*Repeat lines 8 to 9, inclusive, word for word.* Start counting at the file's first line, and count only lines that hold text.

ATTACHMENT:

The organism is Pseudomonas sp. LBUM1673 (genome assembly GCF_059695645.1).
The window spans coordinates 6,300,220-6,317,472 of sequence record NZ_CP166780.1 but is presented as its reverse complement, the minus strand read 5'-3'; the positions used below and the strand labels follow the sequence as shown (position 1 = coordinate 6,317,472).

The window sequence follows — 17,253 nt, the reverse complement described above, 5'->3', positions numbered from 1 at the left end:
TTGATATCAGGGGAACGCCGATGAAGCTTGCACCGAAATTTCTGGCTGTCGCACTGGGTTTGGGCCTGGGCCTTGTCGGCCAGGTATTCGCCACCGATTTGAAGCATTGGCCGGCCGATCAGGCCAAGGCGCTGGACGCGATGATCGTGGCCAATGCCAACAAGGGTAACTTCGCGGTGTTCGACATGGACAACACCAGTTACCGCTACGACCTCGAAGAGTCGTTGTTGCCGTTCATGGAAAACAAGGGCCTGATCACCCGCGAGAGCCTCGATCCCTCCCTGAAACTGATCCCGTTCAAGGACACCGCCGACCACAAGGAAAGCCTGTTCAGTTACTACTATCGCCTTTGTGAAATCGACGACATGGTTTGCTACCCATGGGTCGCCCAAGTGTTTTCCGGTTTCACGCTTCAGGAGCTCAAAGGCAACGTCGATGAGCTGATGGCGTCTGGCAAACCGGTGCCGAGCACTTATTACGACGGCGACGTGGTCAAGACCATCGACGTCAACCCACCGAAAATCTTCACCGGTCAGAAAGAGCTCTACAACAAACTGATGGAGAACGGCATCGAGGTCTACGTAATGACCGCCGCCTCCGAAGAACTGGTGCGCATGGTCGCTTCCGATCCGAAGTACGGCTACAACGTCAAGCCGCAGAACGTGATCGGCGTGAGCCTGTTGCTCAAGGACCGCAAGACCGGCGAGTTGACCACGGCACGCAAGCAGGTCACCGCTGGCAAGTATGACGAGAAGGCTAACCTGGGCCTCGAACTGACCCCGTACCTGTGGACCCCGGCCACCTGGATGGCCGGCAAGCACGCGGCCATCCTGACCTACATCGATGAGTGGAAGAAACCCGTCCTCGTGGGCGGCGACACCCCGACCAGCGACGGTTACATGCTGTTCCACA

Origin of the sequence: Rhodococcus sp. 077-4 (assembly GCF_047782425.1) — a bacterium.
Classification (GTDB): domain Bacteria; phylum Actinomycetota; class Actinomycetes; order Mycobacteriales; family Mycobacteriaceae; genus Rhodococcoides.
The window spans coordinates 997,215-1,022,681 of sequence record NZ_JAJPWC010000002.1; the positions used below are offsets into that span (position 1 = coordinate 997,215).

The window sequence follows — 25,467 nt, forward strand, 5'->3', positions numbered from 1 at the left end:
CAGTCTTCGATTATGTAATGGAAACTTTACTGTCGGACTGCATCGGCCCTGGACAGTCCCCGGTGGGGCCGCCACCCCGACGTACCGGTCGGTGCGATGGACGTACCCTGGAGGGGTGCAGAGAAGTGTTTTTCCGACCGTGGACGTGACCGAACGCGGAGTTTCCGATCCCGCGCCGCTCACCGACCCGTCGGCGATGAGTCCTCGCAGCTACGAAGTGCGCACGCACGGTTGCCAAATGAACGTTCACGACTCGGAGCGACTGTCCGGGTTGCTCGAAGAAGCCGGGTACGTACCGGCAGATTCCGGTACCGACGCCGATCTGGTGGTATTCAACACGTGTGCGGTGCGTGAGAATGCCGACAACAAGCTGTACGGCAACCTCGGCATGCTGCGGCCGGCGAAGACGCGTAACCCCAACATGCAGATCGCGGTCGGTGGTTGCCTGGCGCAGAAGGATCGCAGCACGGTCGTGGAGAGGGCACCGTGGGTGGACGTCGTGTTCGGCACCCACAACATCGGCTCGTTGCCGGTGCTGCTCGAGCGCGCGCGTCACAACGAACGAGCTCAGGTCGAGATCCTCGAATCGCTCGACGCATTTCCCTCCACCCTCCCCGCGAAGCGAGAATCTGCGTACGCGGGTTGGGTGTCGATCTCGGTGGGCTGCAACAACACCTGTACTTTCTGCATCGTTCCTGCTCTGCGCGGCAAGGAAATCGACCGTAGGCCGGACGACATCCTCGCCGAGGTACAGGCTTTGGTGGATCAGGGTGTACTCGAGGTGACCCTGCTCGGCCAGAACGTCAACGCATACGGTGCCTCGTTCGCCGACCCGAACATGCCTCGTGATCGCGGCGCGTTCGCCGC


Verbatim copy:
The window sequence follows — 25,467 nt, forward strand, 5'->3', positions numbered from 1 at the left end:
CAGTCTTCGATTATGTAATGGAAACTTTACTGTCGGACTGCATCGGCCCTGGACAGTCCCCGGTGGGGCCGCCACCCCGACGTACCGGTCGGTGCGATGGACGTACCCTGGAGGGGTGCAGAGAAGTGTTTTTCCGACCGTGGACGTGACCGAACGCGGAGTTTCCGATCCCGCGCCGCTCACCGACCCGTCGGCGATGAGTCCTCGCAGCTACGAAGTGCGCACGCACGGTTGCCAAATGAACGTTCACGACTCGGAGCGACTGTCCGGGTTGCTCGAAGAAGCCGGGTACGTACCGGCAGATTCCGGTACCGACGCCGATCTGGTGGTATTCAACACGTGTGCGGTGCGTGAGAATGCCGACAACAAGCTGTACGGCAACCTCGGCATGCTGCGGCCGGCGAAGACGCGTAACCCCAACATGCAGATCGCGGTCGGTGGTTGCCTGGCGCAGAAGGATCGCAGCACGGTCGTGGAGAGGGCACCGTGGGTGGACGTCGTGTTCGGCACCCACAACATCGGCTCGTTGCCGGTGCTGCTCGAGCGCGCGCGTCACAACGAACGAGCTCAGGTCGAGATCCTCGAATCGCTCGACGCATTTCCCTCCACCCTCCCCGCGAAGCGAGAATCTGCGTACGCGGGTTGGGTGTCGATCTCGGTGGGCTGCAACAACACCTGTACTTTCTGCATCGTTCCTGCTCTGCGCGGCAAGGAAATCGACCGTAGGCCGGACGACATCCTCGCCGAGGTACAGGCTTTGGTGGATCAGGGTGTACTCGAGGTGACCCTGCTCGGCCAGAACGTCAACGCATACGGTGCCTCGTTCGCCGACCCGAACATGCCTCGTGATCGCGGCGCGTTCGCCGC